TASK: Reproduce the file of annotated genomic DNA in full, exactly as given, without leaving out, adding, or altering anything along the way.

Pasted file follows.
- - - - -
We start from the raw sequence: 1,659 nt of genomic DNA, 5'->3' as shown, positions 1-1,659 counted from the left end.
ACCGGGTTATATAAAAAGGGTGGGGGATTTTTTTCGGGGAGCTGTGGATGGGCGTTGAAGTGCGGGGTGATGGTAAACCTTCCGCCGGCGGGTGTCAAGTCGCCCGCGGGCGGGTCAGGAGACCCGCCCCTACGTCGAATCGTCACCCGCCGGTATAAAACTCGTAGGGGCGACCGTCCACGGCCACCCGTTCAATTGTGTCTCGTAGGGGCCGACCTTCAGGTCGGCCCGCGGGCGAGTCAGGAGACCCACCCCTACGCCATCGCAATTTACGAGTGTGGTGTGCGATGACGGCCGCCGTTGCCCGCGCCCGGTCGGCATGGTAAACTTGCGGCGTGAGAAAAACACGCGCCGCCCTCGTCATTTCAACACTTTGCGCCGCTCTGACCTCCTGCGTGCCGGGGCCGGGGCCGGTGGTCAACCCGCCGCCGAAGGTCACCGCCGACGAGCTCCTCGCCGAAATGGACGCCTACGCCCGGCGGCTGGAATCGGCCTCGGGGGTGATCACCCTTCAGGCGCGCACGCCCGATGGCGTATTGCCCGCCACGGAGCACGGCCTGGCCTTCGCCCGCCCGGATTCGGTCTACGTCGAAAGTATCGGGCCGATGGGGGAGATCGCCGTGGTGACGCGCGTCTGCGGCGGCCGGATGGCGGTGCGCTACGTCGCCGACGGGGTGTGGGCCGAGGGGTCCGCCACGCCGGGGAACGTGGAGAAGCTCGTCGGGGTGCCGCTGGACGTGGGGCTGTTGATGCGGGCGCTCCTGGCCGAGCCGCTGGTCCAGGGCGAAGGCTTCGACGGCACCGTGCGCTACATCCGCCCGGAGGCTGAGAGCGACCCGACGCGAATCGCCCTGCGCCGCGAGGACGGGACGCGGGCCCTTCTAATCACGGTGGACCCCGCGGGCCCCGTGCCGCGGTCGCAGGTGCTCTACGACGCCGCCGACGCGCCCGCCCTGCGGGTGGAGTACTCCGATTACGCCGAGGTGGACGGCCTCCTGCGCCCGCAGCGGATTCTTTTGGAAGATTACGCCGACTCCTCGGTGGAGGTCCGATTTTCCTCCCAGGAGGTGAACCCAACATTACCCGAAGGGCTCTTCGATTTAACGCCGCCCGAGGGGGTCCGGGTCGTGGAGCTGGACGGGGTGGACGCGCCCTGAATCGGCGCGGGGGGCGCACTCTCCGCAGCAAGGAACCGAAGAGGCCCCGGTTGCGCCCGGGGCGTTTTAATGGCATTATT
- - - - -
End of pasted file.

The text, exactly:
We start from the raw sequence: 1,659 nt of genomic DNA, 5'->3' as shown, positions 1-1,659 counted from the left end.
ACCGGGTTATATAAAAAGGGTGGGGGATTTTTTTCGGGGAGCTGTGGATGGGCGTTGAAGTGCGGGGTGATGGTAAACCTTCCGCCGGCGGGTGTCAAGTCGCCCGCGGGCGGGTCAGGAGACCCGCCCCTACGTCGAATCGTCACCCGCCGGTATAAAACTCGTAGGGGCGACCGTCCACGGCCACCCGTTCAATTGTGTCTCGTAGGGGCCGACCTTCAGGTCGGCCCGCGGGCGAGTCAGGAGACCCACCCCTACGCCATCGCAATTTACGAGTGTGGTGTGCGATGACGGCCGCCGTTGCCCGCGCCCGGTCGGCATGGTAAACTTGCGGCGTGAGAAAAACACGCGCCGCCCTCGTCATTTCAACACTTTGCGCCGCTCTGACCTCCTGCGTGCCGGGGCCGGGGCCGGTGGTCAACCCGCCGCCGAAGGTCACCGCCGACGAGCTCCTCGCCGAAATGGACGCCTACGCCCGGCGGCTGGAATCGGCCTCGGGGGTGATCACCCTTCAGGCGCGCACGCCCGATGGCGTATTGCCCGCCACGGAGCACGGCCTGGCCTTCGCCCGCCCGGATTCGGTCTACGTCGAAAGTATCGGGCCGATGGGGGAGATCGCCGTGGTGACGCGCGTCTGCGGCGGCCGGATGGCGGTGCGCTACGTCGCCGACGGGGTGTGGGCCGAGGGGTCCGCCACGCCGGGGAACGTGGAGAAGCTCGTCGGGGTGCCGCTGGACGTGGGGCTGTTGATGCGGGCGCTCCTGGCCGAGCCGCTGGTCCAGGGCGAAGGCTTCGACGGCACCGTGCGCTACATCCGCCCGGAGGCTGAGAGCGACCCGACGCGAATCGCCCTGCGCCGCGAGGACGGGACGCGGGCCCTTCTAATCACGGTGGACCCCGCGGGCCCCGTGCCGCGGTCGCAGGTGCTCTACGACGCCGCCGACGCGCCCGCCCTGCGGGTGGAGTACTCCGATTACGCCGAGGTGGACGGCCTCCTGCGCCCGCAGCGGATTCTTTTGGAAGATTACGCCGACTCCTCGGTGGAGGTCCGATTTTCCTCCCAGGAGGTGAACCCAACATTACCCGAAGGGCTCTTCGATTTAACGCCGCCCGAGGGGGTCCGGGTCGTGGAGCTGGACGGGGTGGACGCGCCCTGAATCGGCGCGGGGGGCGCACTCTCCGCAGCAAGGAACCGAAGAGGCCCCGGTTGCGCCCGGGGCGTTTTAATGGCATTATT